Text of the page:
Bar News - April 19, 2017
Court News: Rule-Change Proposal Would Amend In Camera Review in Criminal Cases
By: Kristen Senz
A proposed amendment to the New Hampshire Rules of Criminal Procedure could change the process trial courts use for in camera review of confidential records.
A proposal that Chief Appellate NH Defender Chris Johnson submitted to the NH Supreme Court Advisory Committee on Rules late last year would involve defense counsel in a proposed new phase of the process. That suggestion, however, has turned out to be a point of disagreement among members of the committee and a subcommittee that was formed to review the proposal.
Johnson’s initial proposal involved the court performing an initial in camera review of evidence, to screen out irrelevant information. Counsel would participate in a subsequent phase to litigate whether the information deemed relevant by the court met the higher standard of “essential and reasonably necessary” for admission at trial.
The issue of participation by counsel turns on whether the benefits to the court’s analysis of whether the confidential evidence is “essential and reasonably necessary” outweigh the risk of additional privacy invasion and creating a situation in which defense counsel is privy to information that cannot be shared with his or her client.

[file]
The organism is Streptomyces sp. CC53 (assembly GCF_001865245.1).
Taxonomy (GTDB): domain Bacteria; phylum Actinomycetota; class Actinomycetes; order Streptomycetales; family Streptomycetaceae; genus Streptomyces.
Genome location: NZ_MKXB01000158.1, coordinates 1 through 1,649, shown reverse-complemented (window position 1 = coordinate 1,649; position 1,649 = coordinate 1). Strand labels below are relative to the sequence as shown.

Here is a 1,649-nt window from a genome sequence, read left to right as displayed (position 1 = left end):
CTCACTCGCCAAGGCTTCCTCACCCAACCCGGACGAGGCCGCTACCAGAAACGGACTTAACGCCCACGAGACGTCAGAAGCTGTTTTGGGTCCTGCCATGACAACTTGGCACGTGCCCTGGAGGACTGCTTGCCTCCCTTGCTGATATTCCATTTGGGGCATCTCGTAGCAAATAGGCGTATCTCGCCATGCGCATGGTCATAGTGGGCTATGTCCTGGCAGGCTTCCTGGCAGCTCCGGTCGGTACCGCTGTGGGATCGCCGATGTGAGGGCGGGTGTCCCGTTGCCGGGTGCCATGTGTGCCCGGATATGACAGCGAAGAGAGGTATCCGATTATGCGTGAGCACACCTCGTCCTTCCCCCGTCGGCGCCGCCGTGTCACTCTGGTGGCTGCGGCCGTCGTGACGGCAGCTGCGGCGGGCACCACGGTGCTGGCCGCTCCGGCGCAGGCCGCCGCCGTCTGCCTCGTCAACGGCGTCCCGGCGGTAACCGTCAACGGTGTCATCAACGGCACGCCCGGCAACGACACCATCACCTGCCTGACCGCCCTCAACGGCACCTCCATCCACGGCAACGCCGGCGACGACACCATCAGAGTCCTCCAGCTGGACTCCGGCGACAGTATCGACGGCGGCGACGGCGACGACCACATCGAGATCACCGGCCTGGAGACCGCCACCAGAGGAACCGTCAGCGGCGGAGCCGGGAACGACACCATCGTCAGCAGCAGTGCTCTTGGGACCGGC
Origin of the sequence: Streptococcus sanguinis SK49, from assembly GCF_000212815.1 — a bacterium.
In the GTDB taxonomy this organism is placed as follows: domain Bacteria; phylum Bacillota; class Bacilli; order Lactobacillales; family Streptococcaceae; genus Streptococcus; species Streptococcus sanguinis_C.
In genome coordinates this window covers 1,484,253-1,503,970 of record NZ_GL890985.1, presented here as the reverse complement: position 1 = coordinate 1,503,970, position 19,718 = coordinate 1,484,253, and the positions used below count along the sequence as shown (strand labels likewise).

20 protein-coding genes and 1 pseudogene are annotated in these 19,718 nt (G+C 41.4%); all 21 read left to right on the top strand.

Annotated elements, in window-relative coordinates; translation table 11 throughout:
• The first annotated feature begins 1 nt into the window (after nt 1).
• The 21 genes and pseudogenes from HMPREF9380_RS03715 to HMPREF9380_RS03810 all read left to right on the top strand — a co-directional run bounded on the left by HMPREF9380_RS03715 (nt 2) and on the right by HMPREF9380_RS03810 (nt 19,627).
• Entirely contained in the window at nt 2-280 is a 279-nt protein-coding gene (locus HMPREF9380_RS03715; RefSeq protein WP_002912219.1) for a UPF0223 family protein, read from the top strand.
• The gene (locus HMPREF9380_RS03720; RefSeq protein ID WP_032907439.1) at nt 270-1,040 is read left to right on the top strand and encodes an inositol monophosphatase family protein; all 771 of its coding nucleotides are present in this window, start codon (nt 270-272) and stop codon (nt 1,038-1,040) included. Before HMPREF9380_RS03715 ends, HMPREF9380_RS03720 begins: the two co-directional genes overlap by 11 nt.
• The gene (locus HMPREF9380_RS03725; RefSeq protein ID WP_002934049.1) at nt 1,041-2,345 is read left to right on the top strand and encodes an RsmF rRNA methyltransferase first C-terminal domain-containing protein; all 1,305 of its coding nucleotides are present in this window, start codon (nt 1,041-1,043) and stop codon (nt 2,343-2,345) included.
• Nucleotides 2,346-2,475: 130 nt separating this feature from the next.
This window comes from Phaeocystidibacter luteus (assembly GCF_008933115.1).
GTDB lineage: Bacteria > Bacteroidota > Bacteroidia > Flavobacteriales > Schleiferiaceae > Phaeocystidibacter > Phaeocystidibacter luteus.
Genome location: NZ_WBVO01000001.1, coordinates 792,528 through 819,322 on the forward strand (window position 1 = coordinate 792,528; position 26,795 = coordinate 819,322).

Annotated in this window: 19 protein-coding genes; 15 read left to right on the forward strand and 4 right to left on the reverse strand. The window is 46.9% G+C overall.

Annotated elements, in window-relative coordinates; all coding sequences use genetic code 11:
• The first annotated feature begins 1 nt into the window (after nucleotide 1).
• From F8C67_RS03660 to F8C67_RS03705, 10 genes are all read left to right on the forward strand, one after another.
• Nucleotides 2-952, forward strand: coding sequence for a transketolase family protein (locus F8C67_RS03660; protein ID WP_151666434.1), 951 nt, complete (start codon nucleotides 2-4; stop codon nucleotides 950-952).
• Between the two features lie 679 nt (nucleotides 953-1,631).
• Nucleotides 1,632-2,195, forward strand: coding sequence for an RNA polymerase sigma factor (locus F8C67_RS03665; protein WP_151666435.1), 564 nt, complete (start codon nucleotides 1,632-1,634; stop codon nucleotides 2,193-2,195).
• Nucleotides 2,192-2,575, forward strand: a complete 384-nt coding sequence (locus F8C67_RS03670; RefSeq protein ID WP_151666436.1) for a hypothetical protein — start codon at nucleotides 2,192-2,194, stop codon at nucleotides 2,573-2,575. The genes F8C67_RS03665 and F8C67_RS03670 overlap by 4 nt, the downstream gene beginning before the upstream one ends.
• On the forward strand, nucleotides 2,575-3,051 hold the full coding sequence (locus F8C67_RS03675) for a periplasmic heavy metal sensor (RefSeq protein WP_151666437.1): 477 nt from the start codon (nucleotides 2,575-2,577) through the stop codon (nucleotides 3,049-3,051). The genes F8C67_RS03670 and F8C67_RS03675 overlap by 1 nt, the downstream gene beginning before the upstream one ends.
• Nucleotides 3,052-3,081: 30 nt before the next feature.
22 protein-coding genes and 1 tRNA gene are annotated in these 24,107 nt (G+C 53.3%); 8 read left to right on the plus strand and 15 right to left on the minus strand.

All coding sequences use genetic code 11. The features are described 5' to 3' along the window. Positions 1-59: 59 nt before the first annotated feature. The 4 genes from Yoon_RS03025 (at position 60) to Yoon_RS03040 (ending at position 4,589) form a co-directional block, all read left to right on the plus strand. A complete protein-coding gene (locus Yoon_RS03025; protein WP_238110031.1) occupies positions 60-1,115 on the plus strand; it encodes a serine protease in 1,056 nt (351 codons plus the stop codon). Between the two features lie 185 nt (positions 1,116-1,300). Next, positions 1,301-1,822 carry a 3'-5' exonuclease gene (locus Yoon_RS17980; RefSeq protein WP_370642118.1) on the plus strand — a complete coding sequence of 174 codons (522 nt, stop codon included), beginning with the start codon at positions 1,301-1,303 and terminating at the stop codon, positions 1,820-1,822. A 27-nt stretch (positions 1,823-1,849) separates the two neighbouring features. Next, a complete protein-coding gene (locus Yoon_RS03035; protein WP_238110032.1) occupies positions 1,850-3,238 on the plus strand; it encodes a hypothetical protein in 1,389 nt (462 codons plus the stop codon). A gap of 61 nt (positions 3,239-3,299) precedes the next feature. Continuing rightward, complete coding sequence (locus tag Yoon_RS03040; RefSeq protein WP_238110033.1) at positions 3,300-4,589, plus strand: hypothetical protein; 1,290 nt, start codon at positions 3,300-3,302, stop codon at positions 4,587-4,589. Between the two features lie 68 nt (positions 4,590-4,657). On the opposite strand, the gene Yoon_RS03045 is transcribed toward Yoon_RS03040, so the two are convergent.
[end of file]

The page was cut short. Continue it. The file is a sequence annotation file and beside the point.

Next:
Although the majority of the subcommittee formed to review Johnson’s proposal, which consisted of Johnson, Judge Michael Garner, Judge N. William Delker and attorneys Geoff Ward and Helen Honorow, felt the benefits did not outweigh the risks, the proposal remains under review. The subcommittee further proposed that codifying and clarifying current doctrine through the adoption of a rule would be beneficial for the practice.
To view the full text of the proposed rule, please visit the rules advisory committee page on the NH Judicial Branch website. The committee will discuss the proposal again at its June 16 meeting.